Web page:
Green Bonds are debt instruments, proceeds from which are used by the government to finance projects that have a positive impact on the environment. The proceeds will be deployed in public sector projects to help reduce the carbon intensity of the economy. It would be medium to long term but not short-term. The government also aims to promote funds for blended finance with the government share being up to 20 percent for sunrise opportunities, which will include agricultural technology and climate action. It is being expected that this will also encourage foreign investment for relatively newer industries.

Steel scrap

Due to the high prices of raw materials, steel consumption dropped last year, impacting the country’s economy. The Steel Scrap Recycling Policy mentions the role of steel scraps in reducing greenhouse gas emissions by 58 percent. A one-year extension to the customs duty exemption was given to steel scrap last year. Steel scrap is an alternative raw material in steel manufacturing.


Unblended fuel

An excise duty of ₹2 per litre has been proposed on unblended fuel, effective from October 1. The proposal would mean that areas that do not have a supply of blended fuel will see higher rates than the areas where the blended fuel is sold. At present, parts of the north-east, Jammu & Kashmir, and some areas in the southern parts of the country as well as parts of Rajasthan do not have a supply of ethanol-blended petrol. The government has also lowered the Goods and Services Tax rate from 18 to 5 percent on ethanol under the EBP Programme.



Aluminum coaches instead of stainless steel

This would mean a lighter weight of coaches, resulting in better fuel efficiency and lower haulage cost. Aluminum is a corrosion-resistant aluminum which would mean an increased life span of coaches up to 40 years. This will also help the ministry generate higher margins due to decreased costs.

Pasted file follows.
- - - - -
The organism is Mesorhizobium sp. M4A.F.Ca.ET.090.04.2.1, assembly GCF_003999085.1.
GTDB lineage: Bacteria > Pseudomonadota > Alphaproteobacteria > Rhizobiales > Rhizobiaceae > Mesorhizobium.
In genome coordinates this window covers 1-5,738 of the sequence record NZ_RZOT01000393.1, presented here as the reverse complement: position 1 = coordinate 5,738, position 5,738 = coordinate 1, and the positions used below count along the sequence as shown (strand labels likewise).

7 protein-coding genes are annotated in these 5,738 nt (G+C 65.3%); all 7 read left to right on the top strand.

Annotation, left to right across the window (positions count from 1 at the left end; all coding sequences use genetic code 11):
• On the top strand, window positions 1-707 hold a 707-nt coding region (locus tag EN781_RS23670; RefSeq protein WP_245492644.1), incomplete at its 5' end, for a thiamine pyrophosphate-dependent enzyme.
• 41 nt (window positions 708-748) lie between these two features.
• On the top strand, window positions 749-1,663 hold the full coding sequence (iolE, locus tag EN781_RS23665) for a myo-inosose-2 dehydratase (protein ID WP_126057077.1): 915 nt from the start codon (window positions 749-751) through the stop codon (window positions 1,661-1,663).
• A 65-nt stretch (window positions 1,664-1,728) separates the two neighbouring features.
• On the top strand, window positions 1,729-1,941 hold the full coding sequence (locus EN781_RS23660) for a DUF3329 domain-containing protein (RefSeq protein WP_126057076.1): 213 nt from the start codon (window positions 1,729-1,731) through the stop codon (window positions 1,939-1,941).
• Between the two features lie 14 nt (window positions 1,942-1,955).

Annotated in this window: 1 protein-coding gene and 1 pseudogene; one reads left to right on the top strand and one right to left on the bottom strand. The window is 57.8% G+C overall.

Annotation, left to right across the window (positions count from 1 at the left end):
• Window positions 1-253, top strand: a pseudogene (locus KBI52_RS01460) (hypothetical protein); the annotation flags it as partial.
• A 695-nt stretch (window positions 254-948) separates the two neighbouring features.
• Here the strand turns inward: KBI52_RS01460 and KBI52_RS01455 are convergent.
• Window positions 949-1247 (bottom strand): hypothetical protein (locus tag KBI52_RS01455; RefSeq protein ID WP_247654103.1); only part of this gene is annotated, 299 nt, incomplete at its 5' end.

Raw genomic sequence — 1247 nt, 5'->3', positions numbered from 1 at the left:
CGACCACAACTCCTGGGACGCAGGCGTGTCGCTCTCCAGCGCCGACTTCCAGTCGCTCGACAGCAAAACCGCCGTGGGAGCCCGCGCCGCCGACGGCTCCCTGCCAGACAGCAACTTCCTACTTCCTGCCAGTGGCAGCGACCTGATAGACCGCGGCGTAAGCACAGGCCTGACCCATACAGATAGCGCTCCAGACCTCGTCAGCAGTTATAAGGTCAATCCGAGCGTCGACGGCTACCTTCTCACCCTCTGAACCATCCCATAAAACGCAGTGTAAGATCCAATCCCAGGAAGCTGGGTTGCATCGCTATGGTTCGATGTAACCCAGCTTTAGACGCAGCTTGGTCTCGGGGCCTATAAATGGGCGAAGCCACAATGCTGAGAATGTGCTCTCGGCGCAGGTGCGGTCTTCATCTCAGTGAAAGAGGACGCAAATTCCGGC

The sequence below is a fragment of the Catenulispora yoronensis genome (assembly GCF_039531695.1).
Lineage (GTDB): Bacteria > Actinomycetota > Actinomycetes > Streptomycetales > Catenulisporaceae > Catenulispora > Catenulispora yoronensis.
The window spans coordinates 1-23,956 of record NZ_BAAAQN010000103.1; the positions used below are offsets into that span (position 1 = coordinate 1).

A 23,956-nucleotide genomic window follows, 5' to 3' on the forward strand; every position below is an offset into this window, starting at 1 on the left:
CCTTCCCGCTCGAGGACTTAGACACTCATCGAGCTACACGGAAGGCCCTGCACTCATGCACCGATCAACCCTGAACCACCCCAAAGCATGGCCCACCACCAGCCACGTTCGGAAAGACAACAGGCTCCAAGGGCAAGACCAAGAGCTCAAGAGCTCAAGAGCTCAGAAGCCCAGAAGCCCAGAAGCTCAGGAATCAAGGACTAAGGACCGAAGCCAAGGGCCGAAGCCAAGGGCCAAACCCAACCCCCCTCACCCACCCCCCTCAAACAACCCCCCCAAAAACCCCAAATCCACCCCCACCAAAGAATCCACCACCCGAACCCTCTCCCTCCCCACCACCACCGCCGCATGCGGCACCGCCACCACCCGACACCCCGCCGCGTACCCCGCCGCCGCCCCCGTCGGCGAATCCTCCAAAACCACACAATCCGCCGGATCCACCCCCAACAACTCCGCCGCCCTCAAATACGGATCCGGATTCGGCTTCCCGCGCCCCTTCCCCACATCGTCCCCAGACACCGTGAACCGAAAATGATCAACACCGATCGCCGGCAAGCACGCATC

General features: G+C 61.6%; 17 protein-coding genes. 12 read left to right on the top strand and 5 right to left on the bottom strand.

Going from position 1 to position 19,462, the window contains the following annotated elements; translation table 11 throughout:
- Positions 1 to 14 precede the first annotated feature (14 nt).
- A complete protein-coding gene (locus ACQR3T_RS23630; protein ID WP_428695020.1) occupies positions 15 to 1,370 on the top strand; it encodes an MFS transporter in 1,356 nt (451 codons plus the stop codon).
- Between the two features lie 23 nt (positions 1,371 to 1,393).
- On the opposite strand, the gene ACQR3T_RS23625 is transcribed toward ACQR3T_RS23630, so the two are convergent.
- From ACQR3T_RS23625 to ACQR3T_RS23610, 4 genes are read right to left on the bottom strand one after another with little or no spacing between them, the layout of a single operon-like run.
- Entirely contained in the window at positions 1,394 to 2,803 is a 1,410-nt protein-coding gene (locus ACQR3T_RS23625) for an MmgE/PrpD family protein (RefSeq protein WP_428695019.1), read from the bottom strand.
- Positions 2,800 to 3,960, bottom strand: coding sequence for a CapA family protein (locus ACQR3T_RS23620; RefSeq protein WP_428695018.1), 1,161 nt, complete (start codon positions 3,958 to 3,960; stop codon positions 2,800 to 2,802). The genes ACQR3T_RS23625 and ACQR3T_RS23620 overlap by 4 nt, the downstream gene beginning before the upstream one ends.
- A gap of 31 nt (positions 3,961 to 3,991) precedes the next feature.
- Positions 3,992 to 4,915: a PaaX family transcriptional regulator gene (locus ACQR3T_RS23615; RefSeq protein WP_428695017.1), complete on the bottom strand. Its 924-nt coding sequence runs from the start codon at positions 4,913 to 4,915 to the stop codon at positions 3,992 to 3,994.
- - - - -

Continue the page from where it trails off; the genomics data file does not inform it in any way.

Biomass pellets

Thermal plants use 5-7% biomass pellets in their fuel mix. Mandating the use of biomass pellets serves the three-fold purpose -

- Encouraging farmers to convert crop stubble into pellets instead of burning, thus providing additional income to farmers.

-Creation of employment opportunities in the waste to energy sector.

- Close to 38 million metric tonnes of carbon dioxide would be saved from emissions into the atmosphere.

Image credits: biopelletmachine



River interlinking projects

Ken-Batwa river interlinking project will be taken up at a cost of Rs 46,000 crore. The project will provide water to 9.05 lakh hectares of agricultural land and 65 lakh people. The project raises concerns as it would submerge a major portion of the core area of the Panna Tiger Reserve in Madhya Pradesh. Draft Project Reports of Daman Ganga -Pinjar, Par Tapi- Narmada, Krishna- Godavari, Krishna- Pennar, and Pennar- Cauvery have been finalized.



Decentralized green projects

DRE (Distributed Renewable Energy) is a system that uses renewable energy to generate, store and distribute power in a localized way. DRE projects to be set up in northern border villages, under the Vibrant Village Programme. This would help in boosting the clean energy transition in rural India. DRE sector also helps create quality jobs in rural areas.



What do you think about each of these categories? Let us know..



-Written by Jasmeen Dhingra